One way for the school to work towards its goal of competing with important international institutions is by pursuing accreditation from the US Association to Advance Collegiate Schools of Business, which it is hoping to attain by June 2009. It will then, relatively rapidly, hope to acquire approval from the European Foundation for Management Development’s accrediting arm, Equis.

The one circumstance that the Olayan school does not share with its international counterparts, and not even with other institutions in the region, is Lebanon’s political instability and the accompanying security risk. This is making it both harder to attract faculty and students.

The EMBA programme is a case in point. Launched first in 2003, it has over the years attracted more than 20 per cent of its students from elsewhere, mainly from the Gulf. This year, amid the continuing political crisis that carries the threat of violence, 87 per cent of the students are from Lebanon while the only other nationality represented is Kuwait. The figures mask the fact that some of the Lebanese who are participating in the programme have built their professional careers in the Gulf, part of a longstanding but accelerating brain drain. Both for the participants from abroad and for the ones in Lebanon who have busy jobs, the format of the EMBA, three days every three weeks, is very attractive because it allows them to continue their work, although they have dubbed the initial 10-day orientation period, “boot camp” . The price too, is a selling point, at less than $50,000 its stands at one-third of that charged by other schools, says Mr Najjar. One way to sidestep Lebanon’s turmoil is to launch programmes abroad, which the school is doing for the first time starting next month. One way in which AUB has dealt with the pressures of Lebanon’s 1975-1990 civil war has been to sell consulting services in the region. But the new corporate EMBA programme for the Gulf Investment Corporation in Kuwait will represent the first time that the school has run a degree programme outside the campus.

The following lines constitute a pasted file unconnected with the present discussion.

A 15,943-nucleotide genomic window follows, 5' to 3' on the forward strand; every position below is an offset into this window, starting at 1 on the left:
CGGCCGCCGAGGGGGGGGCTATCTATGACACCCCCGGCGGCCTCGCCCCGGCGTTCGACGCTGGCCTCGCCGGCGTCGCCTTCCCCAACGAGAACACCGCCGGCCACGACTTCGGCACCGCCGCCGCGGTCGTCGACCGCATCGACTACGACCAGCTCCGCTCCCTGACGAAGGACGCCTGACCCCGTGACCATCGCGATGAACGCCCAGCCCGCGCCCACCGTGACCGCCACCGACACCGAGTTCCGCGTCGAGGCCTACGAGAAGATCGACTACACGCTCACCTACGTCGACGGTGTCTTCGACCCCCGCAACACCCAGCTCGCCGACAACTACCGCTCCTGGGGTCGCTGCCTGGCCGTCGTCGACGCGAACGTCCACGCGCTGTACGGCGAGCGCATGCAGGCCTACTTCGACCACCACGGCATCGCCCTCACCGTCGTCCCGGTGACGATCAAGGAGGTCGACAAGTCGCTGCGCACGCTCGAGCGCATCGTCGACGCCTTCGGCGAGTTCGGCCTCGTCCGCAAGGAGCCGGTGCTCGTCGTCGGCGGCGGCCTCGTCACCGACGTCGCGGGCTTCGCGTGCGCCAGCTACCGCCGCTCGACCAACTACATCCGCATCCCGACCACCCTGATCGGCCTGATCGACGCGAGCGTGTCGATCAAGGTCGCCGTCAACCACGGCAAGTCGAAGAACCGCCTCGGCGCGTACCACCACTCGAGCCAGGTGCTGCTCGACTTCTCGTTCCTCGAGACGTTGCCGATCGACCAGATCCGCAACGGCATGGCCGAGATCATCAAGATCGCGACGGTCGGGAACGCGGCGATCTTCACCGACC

The faculty involved in the programme says Gulf companies have been bypassing the schools that have been set up in their countries and have opted for the Beirut-based school instead.

Prof Najjar says several other corporate EMBA programmes are under consideration. Apart from extending his school’s reach in the region, he says it will also help his goal of establishing the Olayan school as a premier research centre with a database of case studies on the Middle East and North Africa region.

Some facts and figures the school provided:

●The number of full-time faculty grew from 13 in 2000 to 49 in 2007-2008. Staff come from all over the world but there is a heavy emphasis on returning Lebanese expatriates.

●In 2007-2008, 1,300 students are enrolled at the school, most of them Lebanese. GMAT scores for admission to the MBA programme are on average 598, which the dean points out is higher that the aspirant peer average for the AACSB accreditation.

The school requires a two-year minimum prior relevant experience for admission to the MBA programme. They say all their graduates find employment within three months and many end up at international companies such as HSBC, Morgan Stanley, Citigroup, and Pepsi.